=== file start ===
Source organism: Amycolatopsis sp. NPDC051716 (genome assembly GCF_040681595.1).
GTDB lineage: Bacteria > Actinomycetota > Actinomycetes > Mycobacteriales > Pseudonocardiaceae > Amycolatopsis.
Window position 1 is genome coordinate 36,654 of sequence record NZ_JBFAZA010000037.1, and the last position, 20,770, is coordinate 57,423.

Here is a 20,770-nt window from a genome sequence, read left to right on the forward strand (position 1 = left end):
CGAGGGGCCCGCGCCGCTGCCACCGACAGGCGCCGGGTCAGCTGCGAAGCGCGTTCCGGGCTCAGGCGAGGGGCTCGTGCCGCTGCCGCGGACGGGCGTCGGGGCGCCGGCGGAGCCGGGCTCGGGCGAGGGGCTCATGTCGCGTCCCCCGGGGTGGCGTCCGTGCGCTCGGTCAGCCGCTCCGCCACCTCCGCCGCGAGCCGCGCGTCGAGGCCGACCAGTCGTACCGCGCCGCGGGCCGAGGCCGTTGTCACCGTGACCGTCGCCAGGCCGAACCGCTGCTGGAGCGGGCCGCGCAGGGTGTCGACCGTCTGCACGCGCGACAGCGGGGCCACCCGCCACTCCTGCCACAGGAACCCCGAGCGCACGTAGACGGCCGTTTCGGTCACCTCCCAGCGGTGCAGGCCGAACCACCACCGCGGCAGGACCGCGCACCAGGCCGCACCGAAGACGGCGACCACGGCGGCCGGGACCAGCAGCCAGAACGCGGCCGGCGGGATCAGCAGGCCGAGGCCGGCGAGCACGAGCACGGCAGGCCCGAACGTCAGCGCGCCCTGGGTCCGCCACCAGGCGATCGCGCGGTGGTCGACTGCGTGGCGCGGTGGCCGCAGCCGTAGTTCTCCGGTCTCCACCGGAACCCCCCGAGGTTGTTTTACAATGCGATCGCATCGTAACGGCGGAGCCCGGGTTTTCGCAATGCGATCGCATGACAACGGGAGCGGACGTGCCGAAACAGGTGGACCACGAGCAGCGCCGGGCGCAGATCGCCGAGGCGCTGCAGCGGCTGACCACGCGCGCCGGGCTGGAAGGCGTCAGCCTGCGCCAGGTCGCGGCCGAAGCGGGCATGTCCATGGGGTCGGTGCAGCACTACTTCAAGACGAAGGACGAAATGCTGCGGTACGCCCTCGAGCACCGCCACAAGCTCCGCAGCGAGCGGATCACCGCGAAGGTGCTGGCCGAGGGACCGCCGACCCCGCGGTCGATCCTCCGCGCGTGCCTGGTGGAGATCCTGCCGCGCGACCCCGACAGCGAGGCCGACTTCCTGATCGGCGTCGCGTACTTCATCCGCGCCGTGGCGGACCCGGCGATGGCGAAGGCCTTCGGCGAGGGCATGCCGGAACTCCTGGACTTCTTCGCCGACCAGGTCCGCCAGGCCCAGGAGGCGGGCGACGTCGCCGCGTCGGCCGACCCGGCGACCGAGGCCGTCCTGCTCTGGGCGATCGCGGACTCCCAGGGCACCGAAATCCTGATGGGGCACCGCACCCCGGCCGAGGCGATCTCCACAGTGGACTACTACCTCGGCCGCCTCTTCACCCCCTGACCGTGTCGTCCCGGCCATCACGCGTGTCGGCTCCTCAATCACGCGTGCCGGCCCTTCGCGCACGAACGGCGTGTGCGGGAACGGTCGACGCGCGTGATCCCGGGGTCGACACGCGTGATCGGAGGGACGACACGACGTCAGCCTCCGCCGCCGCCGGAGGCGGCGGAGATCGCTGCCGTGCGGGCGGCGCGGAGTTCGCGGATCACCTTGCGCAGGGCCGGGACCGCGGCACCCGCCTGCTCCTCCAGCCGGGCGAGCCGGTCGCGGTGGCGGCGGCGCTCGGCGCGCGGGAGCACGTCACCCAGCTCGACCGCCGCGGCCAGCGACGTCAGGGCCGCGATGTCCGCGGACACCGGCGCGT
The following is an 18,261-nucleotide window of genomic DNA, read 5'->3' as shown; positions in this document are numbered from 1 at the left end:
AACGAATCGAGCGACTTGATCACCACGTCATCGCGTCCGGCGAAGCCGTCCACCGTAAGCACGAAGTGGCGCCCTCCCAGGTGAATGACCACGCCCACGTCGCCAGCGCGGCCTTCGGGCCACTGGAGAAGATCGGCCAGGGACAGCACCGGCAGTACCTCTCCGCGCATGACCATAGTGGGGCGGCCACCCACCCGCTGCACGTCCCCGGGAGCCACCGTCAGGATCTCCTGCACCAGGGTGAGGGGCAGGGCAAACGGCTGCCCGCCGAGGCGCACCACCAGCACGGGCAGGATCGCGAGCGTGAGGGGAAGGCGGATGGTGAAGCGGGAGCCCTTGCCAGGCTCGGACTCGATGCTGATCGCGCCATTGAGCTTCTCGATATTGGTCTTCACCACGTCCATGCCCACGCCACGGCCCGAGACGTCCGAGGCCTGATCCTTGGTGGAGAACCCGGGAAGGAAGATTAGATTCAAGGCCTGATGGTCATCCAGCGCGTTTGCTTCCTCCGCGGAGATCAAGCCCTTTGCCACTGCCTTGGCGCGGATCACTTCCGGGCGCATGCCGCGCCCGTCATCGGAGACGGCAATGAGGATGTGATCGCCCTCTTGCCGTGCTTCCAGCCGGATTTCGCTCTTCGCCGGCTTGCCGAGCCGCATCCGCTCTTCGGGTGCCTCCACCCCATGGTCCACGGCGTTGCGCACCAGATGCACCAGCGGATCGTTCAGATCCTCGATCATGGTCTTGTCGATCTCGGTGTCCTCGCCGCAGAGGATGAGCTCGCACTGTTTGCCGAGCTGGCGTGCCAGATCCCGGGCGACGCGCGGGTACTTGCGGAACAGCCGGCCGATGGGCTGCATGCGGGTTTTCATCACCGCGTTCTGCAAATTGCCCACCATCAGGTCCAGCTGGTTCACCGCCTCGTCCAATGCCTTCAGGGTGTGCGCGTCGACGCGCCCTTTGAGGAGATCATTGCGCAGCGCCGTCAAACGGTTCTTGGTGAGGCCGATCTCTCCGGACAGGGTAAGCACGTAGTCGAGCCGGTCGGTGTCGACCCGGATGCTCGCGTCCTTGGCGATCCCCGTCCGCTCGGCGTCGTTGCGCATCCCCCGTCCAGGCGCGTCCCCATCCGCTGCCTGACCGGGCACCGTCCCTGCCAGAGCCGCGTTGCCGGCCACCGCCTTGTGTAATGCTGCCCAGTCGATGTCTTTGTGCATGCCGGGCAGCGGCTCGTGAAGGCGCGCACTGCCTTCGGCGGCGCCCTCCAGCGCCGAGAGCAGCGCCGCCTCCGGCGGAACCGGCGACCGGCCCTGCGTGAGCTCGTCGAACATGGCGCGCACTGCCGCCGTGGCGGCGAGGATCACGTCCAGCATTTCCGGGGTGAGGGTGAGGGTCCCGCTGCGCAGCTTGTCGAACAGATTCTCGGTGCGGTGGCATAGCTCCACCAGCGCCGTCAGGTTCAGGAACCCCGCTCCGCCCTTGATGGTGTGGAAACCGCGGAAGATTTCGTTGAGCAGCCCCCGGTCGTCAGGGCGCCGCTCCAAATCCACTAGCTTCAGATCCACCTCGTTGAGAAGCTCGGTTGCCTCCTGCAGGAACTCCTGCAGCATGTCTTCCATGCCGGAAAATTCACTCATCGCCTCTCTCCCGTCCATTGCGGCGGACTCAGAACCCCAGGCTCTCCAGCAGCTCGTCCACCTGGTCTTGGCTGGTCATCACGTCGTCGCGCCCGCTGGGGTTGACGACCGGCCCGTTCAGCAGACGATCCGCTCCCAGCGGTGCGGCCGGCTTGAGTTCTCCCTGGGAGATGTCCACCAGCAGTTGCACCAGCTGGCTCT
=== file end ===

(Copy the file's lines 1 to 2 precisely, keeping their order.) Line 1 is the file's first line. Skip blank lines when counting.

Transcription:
Source organism: Amycolatopsis sp. NPDC051716 (genome assembly GCF_040681595.1).
GTDB lineage: Bacteria > Actinomycetota > Actinomycetes > Mycobacteriales > Pseudonocardiaceae > Amycolatopsis.